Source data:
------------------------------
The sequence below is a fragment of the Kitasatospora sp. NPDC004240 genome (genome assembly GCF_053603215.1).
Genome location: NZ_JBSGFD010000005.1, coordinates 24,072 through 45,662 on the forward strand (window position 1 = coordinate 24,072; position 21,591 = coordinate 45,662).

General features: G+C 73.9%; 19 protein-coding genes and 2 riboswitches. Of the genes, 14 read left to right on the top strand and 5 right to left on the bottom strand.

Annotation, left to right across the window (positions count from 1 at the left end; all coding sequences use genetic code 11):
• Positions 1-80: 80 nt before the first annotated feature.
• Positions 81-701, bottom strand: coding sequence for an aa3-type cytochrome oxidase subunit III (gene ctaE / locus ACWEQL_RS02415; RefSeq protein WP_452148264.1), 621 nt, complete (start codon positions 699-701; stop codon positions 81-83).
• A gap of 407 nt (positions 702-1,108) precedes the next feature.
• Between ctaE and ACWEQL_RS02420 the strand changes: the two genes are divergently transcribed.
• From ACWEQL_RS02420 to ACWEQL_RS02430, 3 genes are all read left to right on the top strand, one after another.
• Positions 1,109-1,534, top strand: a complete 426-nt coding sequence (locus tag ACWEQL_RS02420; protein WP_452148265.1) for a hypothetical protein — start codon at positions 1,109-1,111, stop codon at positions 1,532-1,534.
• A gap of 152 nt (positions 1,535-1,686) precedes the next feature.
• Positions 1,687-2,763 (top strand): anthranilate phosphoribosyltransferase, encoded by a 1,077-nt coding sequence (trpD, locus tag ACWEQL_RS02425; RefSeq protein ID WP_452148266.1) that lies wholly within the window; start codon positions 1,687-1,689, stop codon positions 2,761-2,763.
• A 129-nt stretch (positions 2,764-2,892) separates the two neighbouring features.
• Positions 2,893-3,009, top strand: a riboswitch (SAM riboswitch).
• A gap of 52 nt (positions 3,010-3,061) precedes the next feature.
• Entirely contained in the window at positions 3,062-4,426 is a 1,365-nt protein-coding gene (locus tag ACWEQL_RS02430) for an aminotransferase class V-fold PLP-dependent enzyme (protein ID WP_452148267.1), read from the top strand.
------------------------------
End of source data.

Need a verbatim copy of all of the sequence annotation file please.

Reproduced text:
The sequence below is a fragment of the Kitasatospora sp. NPDC004240 genome (genome assembly GCF_053603215.1).
Genome location: NZ_JBSGFD010000005.1, coordinates 24,072 through 45,662 on the forward strand (window position 1 = coordinate 24,072; position 21,591 = coordinate 45,662).

General features: G+C 73.9%; 19 protein-coding genes and 2 riboswitches. Of the genes, 14 read left to right on the top strand and 5 right to left on the bottom strand.

Annotation, left to right across the window (positions count from 1 at the left end; all coding sequences use genetic code 11):
• Positions 1-80: 80 nt before the first annotated feature.
• Positions 81-701, bottom strand: coding sequence for an aa3-type cytochrome oxidase subunit III (gene ctaE / locus ACWEQL_RS02415; RefSeq protein WP_452148264.1), 621 nt, complete (start codon positions 699-701; stop codon positions 81-83).
• A gap of 407 nt (positions 702-1,108) precedes the next feature.
• Between ctaE and ACWEQL_RS02420 the strand changes: the two genes are divergently transcribed.
• From ACWEQL_RS02420 to ACWEQL_RS02430, 3 genes are all read left to right on the top strand, one after another.
• Positions 1,109-1,534, top strand: a complete 426-nt coding sequence (locus tag ACWEQL_RS02420; protein WP_452148265.1) for a hypothetical protein — start codon at positions 1,109-1,111, stop codon at positions 1,532-1,534.
• A gap of 152 nt (positions 1,535-1,686) precedes the next feature.
• Positions 1,687-2,763 (top strand): anthranilate phosphoribosyltransferase, encoded by a 1,077-nt coding sequence (trpD, locus tag ACWEQL_RS02425; RefSeq protein ID WP_452148266.1) that lies wholly within the window; start codon positions 1,687-1,689, stop codon positions 2,761-2,763.
• A 129-nt stretch (positions 2,764-2,892) separates the two neighbouring features.
• Positions 2,893-3,009, top strand: a riboswitch (SAM riboswitch).
• A gap of 52 nt (positions 3,010-3,061) precedes the next feature.
• Entirely contained in the window at positions 3,062-4,426 is a 1,365-nt protein-coding gene (locus tag ACWEQL_RS02430) for an aminotransferase class V-fold PLP-dependent enzyme (protein ID WP_452148267.1), read from the top strand.